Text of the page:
Amidst another successful season for the Oklahoma City Thunder one thing has become clear – the Thunder play, and win, a lot of close games.
Of the 72 games they’ve played thus far, 27 have been decided by five points or less, with OKC emerging on the winning end in 17 of these contests. Undoubtedly the presence of two elite scorers in Kevin Durant and Russell Westbrook has been a decisive factor in the majority of these games and their high usage rates in these scenarios only back up an already unmistakable truth: one of these two will be taking the shots. According to the “Clutch Stats” compiled by 82games.com (statistics accumulated in the 4th quarter or overtime, with less than 5 minutes left and neither team ahead by more than 5 points), both Durant and Westbrook rank in the top ten in the NBA in field goal attempts per 48 minutes of crunch time.
The two young stars provide a nice diversity in scoring style, with Durant proving a reliable catch and shoot player (46% of his possessions are isolations or catches off screens according to Synergy Sports Technology), while Westbrook is an explosive virtuoso with the basketball in his hands (52% of touches come in iso’s and pick and roll sets). One would think that two stars whose games appear so complementary would be utilized together when a basket is needed the most. Surprisingly, the opposite has overwhelmingly been the case.
Of the 143 possessions defined as clutch that Durant and Westbrook have been involved in these games (meaning one of them took the shot or turned it over), only twice have they directly worked together to produce a shot. On paper, at least, it would seem logical that the two would created a deadly pick and pop duo, or that Durant could settle on the wing looking for a kick out when Westbrook attacks the rim. But to this point the duo has yet to produce these kinds of scoring opportunities.
Not surprisingly, Thunder head coach Scott Brooks generally elects to play to his stars’ strengths when it matters most, opting to get them the basketball where they are most comfortable. When examining the play-by-play breakdown in these games it is readily apparent that both Durant and Westbrook go to their strengths almost exclusively. The 46% usage rate of isos and catch and shoot touches for Durant nearly doubles to 71%, while Westbrook’s use of pick and rolls and isolations spikes to almost 80%. This makes them awfully predictable when the game is in its pivotal moments, but it doesn’t appear to have had an outsized impact on either player’s efficiency.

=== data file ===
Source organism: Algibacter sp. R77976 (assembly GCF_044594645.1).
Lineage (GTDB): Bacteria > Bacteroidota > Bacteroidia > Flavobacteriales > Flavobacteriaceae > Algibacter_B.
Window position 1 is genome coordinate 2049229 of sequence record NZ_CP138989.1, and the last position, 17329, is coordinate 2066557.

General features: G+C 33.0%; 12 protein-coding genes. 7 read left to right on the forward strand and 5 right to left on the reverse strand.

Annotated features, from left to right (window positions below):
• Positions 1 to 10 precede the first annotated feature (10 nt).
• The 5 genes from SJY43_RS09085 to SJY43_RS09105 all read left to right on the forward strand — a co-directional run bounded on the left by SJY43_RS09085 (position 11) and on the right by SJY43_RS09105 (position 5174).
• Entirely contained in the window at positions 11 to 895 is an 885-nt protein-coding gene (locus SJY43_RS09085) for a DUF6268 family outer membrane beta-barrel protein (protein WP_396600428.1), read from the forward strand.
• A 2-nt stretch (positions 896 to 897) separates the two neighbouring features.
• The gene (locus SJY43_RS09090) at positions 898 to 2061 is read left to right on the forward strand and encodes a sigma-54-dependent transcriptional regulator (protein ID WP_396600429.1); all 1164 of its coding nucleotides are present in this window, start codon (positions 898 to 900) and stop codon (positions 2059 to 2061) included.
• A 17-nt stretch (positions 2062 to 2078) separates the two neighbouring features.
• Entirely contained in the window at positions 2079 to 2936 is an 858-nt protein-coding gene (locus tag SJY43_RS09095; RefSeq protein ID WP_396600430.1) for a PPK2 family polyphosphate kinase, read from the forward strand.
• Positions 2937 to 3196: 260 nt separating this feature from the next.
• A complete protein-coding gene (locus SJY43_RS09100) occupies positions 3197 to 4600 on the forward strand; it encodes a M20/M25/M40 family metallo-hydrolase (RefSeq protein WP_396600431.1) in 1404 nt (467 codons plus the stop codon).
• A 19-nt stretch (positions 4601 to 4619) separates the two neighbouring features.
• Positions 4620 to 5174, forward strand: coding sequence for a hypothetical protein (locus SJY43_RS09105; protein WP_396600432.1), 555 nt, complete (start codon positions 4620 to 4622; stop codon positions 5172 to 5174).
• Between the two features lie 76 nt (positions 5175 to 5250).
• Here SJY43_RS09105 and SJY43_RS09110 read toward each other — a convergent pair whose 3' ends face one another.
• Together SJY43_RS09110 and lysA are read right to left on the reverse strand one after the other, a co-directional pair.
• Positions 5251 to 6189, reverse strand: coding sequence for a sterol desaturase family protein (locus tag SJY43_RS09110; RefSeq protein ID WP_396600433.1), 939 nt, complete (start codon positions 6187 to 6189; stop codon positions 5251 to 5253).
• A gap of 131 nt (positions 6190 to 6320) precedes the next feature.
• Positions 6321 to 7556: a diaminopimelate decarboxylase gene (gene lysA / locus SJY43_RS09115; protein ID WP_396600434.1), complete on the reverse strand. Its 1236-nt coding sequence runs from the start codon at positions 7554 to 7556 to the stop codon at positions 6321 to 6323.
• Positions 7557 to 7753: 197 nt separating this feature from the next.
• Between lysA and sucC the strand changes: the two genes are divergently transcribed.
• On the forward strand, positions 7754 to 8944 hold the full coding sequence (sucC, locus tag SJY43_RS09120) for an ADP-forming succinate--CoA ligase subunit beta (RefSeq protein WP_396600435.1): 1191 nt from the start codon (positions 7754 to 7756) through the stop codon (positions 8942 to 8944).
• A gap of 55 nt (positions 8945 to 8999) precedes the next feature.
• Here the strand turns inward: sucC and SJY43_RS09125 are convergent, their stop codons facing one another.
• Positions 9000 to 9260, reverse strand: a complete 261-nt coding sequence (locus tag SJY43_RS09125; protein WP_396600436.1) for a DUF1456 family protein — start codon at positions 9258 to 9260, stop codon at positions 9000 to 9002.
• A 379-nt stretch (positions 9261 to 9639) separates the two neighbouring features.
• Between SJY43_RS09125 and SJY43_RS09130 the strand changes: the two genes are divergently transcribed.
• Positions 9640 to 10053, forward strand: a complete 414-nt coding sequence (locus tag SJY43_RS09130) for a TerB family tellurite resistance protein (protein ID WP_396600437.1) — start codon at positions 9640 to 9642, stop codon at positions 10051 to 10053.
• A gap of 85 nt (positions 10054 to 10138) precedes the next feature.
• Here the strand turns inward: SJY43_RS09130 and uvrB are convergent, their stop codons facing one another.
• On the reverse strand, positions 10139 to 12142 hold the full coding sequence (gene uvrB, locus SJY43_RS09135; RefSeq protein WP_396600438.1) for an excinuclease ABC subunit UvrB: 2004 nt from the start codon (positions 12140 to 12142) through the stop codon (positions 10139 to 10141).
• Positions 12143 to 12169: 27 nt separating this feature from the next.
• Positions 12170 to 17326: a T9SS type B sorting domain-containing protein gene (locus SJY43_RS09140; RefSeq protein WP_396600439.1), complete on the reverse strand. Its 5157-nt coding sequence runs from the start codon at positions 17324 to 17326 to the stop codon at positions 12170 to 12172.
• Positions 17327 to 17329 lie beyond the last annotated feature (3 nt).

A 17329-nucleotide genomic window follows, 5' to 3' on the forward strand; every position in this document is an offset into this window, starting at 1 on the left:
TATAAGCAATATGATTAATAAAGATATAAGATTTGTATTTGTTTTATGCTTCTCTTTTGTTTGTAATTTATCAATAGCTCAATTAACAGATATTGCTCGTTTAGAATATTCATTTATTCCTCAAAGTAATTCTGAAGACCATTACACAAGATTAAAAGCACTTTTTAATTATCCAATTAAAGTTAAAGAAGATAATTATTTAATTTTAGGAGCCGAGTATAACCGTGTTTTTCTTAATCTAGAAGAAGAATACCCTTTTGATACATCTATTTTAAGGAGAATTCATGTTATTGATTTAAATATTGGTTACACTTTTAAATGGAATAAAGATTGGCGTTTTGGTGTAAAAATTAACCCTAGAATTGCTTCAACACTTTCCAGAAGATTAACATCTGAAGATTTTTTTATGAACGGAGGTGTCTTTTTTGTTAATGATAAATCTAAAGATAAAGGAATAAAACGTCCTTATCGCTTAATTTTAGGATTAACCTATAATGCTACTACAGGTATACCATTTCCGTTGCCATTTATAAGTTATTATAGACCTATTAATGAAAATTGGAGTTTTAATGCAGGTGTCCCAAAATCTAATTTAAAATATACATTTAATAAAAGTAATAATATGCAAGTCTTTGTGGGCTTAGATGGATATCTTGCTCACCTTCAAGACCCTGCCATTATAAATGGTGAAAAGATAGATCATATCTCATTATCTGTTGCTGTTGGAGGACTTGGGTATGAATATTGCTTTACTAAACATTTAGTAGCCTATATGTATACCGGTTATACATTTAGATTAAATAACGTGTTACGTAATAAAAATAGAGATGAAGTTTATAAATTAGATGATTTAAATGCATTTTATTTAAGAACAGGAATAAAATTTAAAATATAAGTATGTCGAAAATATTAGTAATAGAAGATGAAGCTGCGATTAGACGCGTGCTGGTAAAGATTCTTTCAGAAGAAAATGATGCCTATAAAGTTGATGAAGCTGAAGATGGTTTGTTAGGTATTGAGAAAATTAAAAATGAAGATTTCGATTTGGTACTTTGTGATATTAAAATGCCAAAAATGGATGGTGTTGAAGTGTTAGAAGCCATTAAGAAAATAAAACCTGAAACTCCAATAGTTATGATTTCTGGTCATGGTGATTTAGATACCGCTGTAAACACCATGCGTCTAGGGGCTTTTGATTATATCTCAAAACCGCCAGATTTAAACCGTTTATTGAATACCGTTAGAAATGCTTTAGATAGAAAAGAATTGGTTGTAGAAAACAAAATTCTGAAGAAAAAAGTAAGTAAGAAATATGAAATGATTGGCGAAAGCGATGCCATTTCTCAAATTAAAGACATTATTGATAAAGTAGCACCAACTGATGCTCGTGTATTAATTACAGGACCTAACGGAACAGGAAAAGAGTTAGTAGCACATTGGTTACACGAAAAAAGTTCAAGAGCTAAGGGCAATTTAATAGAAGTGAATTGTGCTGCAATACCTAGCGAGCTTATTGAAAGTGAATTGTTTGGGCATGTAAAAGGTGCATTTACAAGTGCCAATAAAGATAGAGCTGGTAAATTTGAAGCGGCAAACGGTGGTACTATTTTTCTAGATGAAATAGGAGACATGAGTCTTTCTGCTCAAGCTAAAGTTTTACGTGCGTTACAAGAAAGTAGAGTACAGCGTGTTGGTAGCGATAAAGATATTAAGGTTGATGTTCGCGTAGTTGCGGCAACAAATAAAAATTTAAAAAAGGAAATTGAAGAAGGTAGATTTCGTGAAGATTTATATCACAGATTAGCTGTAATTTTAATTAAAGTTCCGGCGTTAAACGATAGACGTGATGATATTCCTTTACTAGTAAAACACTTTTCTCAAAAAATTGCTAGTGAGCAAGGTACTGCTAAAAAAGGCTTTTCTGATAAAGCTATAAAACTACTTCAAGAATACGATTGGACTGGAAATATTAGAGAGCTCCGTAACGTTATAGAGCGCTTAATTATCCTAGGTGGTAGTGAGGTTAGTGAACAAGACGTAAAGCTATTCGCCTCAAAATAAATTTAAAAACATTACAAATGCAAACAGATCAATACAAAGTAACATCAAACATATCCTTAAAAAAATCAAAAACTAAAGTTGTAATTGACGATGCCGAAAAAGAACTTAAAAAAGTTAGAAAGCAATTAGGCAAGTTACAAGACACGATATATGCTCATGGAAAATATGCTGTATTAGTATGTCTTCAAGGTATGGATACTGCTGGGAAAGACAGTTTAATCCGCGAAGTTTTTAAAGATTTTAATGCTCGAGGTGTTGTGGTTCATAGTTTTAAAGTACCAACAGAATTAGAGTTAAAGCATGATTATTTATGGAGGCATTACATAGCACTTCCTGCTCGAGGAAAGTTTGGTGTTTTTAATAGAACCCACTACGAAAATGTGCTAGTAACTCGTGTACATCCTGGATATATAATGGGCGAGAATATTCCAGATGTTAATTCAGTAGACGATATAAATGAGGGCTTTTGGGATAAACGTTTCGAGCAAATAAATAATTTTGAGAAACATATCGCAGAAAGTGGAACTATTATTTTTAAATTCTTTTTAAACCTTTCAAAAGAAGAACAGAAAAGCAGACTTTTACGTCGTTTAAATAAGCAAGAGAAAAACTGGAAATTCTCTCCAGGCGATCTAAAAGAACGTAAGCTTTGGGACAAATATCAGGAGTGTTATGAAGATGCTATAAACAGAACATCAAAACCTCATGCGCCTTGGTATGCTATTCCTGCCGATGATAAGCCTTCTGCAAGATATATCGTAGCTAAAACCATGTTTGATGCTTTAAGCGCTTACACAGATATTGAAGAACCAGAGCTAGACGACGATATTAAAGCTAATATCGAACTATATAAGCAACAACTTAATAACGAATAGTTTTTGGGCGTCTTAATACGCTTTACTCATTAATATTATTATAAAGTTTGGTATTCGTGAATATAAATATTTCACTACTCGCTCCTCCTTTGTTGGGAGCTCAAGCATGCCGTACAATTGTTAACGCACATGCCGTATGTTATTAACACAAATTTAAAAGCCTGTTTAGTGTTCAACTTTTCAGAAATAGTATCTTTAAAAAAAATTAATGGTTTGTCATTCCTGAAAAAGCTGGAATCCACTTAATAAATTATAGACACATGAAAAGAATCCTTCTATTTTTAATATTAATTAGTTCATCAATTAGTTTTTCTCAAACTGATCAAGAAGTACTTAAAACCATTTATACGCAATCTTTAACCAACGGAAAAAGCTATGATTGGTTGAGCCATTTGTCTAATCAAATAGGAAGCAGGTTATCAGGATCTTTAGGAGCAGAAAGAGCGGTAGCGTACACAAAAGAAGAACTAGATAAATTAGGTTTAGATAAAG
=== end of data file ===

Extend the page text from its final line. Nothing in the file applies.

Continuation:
We know in general shooting percentages drop in clutch scenarios, but Durant and Westbrook surprisingly don’t suffer dramatic drop off, which is likely connected to the presence of two elite scoring options on the floor at once. Durant shoots 43% in clutch situations (3% decrease from overall shooting), while Westbrook hits on 40% of his attempts (4% drop). Just for perspective’s sake, of the top ten players for field goals attempted per-48 minutes in the clutch, Durant and Westbrook rank 6th and 9th, respectively, in shooting percentage, but neither is in the top 50 in total game FG%.
Still, it seems that the lethal scoring nature of both players could be significantly enhanced by utilizing their strengths together. Consider how we’ve recently witnessed the devastating effects of Lebron James and Dwyane Wade working as pick and roll partners has had on opposing defenses.
In theory Durant and Westbrook can be even better.
Durant would be an exceptionally difficult screener to defend, given his ability to bury jumpers from anywhere on the court on “pops” and his “rolls” would be effective given his sure hands, long arms and success finishing at the rim.
According to Hoopdata, he shoots 47% from 10-15 feet, 39% on long two’s and a very respectable 36% from beyond the arc. Furthermore, the case can be made that he is the top finisher at the rim in the NBA right now as no individual who has played at least 40 games this season has a higher mark than his 77.3% shooting in this setting.
Then there’s Westbrook, of course, who is very difficult to effectively cover coming off of screens as it is, but imagine how tough he would be to contain if opposing defenses also had to pay equal attention to his screener.
Even if both primary options are taken away, logic predicts that the amount of help defense required to slow down this action would allow someone in a Thunder uniform to get wide open, resulting in a fantastic look for blooming role players like James Harden and Serge Ibaka.
It’s somewhat counterintuitive that two teammates who exhibit so much emotional chemistry on the court so rarely sync up in clutch situations (just 1.4% of the time). Despite being in their third season as teammates and second as the primary focal points of the Thunder offense, perhaps Durant and Westbrook are still learning to play with one another in the most effective manner.
None of this is to say the Thunder isn’t a good offensive team as Oklahoma City has the 5th highest offensive efficiency in the NBA. With that said, it’s hard to classify them as a truly elite offense as long as their two stars fail to operate in true concert with one another. As Durant and Westbrook strive to push their team to the next level in this year’s playoffs, one wonders if the missing offensive piece is already on the roster, hiding in plain sight.